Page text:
icupnimpn2
06-06-2011, 01:36 PM
I can legally download, access, and play nearly any game I would care to within just minutes. The time is now, and it's only going to get better (so long as PC users don't all get bludgeoned to death by the forces of the touch-based tablet).

˛scar.
06-06-2011, 05:03 PM
Today videogames (not only PC ones) are an actual industry, unlike 15-20 years ago. Back then, even AAA games weren't played by as much people as they are today. Now, every bastard who called us nerds for playing our computer entertainment software in 1997 is getting what he deserves by paying vast amounts of money to play CoD or even WoW. Therefore, much more people is devoting their careers to videogames and we've got lots of games to judge. While the innovation that there was 15 years ago existed due to the market not being fully developed and we can think that nowadays developers aren't pushing too hard, I think that we're currently living the golden age of distribution, and this will lead to indie (usually more imaginative) developers making more and better games.

vinraith
06-06-2011, 05:53 PM
Personally, I think we lack the necessary distance and perspective to be able to say. The industry hasn't existed long enough to start declaring golden ages, ask me again in 20 years and I'll let you know. For what it's worth, the early days were great, the 2000's were pretty good too, and while it's undeniable that the volume of AAA games coming out that I find interesting has dropped off sharply of late, I'm virtually drowning in interesting indie fare, so I can't exactly complain about the present either. I don't know where all this is going, it's entirely possible the best is ahead of us, it's entirely possible that the best has already been, we won't know til we get further down the road.

icupnimpn2
06-06-2011, 06:47 PM
Personally, I think we lack the necessary distance and perspective to be able to say. The industry hasn't existed long enough to start declaring golden ages, ask me again in 20 years and I'll let you know. For what it's worth, the early days were great, the 2000's were pretty good too, and while it's undeniable that the volume of AAA games coming out that I find interesting has dropped off sharply of late, I'm virtually drowning in interesting indie fare, so I can't exactly complain about the present either. I don't know where all this is going, it's entirely possible the best is ahead of us, it's entirely possible that the best has already been, we won't know til we get further down the road.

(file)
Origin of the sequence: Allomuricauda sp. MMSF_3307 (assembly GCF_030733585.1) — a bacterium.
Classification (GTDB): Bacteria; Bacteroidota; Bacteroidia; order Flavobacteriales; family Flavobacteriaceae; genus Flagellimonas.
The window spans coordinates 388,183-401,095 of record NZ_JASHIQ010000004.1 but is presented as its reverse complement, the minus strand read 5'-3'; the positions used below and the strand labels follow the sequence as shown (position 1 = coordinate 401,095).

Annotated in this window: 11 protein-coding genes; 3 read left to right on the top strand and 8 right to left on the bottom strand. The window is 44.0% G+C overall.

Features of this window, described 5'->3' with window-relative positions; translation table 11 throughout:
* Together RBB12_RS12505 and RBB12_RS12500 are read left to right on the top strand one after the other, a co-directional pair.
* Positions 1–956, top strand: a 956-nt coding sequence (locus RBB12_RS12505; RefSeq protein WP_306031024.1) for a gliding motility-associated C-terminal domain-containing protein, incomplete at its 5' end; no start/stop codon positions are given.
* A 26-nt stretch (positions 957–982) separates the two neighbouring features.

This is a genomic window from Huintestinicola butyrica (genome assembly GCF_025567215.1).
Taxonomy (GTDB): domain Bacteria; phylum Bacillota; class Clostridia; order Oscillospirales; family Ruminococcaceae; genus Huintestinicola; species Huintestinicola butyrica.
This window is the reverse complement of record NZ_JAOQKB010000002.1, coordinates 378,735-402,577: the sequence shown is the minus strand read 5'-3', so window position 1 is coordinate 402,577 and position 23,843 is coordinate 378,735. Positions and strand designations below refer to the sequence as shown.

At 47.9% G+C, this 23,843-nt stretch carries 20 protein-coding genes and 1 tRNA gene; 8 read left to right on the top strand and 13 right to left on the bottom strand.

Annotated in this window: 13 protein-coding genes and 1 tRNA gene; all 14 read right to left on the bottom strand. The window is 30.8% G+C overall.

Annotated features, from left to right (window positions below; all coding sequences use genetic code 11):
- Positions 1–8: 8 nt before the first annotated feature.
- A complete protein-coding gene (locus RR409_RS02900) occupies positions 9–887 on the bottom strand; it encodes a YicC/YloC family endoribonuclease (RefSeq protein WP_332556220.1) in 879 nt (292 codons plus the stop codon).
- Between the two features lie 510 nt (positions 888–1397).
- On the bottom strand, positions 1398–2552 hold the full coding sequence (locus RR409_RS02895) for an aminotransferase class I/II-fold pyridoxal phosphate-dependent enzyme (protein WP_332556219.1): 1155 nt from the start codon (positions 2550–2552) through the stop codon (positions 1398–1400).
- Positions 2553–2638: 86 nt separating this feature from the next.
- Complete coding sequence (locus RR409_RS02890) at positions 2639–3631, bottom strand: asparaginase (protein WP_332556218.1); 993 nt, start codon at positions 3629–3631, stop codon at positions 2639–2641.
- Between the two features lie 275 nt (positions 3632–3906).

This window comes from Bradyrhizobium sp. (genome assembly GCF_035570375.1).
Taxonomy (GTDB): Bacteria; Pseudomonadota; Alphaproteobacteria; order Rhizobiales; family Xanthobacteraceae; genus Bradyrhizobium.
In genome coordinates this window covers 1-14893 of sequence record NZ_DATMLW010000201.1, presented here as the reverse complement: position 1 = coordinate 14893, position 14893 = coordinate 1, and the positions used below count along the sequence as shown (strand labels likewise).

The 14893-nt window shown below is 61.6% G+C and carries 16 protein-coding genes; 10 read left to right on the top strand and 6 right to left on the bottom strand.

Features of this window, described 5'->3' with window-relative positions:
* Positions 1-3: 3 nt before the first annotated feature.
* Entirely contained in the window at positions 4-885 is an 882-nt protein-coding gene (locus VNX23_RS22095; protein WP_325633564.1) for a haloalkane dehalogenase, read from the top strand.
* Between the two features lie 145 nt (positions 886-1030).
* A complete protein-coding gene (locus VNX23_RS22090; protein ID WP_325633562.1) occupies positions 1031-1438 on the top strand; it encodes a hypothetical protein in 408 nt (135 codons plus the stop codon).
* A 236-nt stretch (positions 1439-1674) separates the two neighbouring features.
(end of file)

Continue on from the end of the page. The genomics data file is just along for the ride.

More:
Oh come off it. We can't do everything in hindsight. What's the point of having a golden age if it's already over?

Declare the golden age. Live it and love it now.

Wizardry
06-06-2011, 06:50 PM
I can legally download, access, and play nearly any game I would care to within just minutes. The time is now, and it's only going to get better (so long as PC users don't all get bludgeoned to death by the forces of the touch-based tablet).
So you're classing abandonware as legal, right? Good on you!

˛scar.
06-06-2011, 07:30 PM
So you're classing abandonware as legal, right? Good on you!

he hasn't said without paying!

mbp
06-06-2011, 07:55 PM
There appears to be two distinct views here

1. The Golden age was the turn of the millenium.
2. The Golden age is now.

I agree with both views. The late 90's early 00's was a classic golden age when a whole bunch of really creative people were exploring the limits of new technology and making up the rules as they went along. Many of the great games of that period invented the conventions which games still follow today and then you had games that were so unique that no one would be allowed to make them today (Sacrifice comes to mind and possibly Homeworld).

Today we are blessed to live in another golden age. This time game playing technology is irrelevant and it is all about the distribution mechanism. Digital technology has mode it possible for anyone with a PC to experience an incredible amount of high quality gaming for peanuts. Perhaps even more importantly it has provided small independent developers a mechanism to distribute weird and wacky works of genius that could never find a place on the shelves of a high street game store.

SMiD
06-06-2011, 08:16 PM
Today we are blessed to live in another golden age. This time game playing technology is irrelevant and it is all about the distribution mechanism. Digital technology has mode it possible for anyone with a PC to experience an incredible amount of high quality gaming for peanuts. Perhaps even more importantly it has provided small independent developers a mechanism to distribute weird and wacky works of genius that could never find a place on the shelves of a high street game store.

Dare I say... the Silver Age?

icupnimpn2
06-06-2011, 08:34 PM
he hasn't said without paying!

Good lookin' out, bro!



Dare I say... the Silver Age?

Silver implies less value than gold.

SMiD
06-06-2011, 09:16 PM
Silver implies less value than gold.

I was going for more AAA/Big name studio vs Indie. Not necessarily value.

˛scar.
06-06-2011, 09:42 PM
There appears to be two distinct views here

1. The Golden age was the turn of the millenium.
2. The Golden age is now.

I agree with both views, words.

Exactly what I meant: 2 golden ages with 2 totally different starting points: the first one being that the videogame industry wasn't explored at all and that left place to develop excellent games that were milestones on their day, and the second and current one being that nowadays everyone can make and sell their own dream game, and succeed if they make it properly.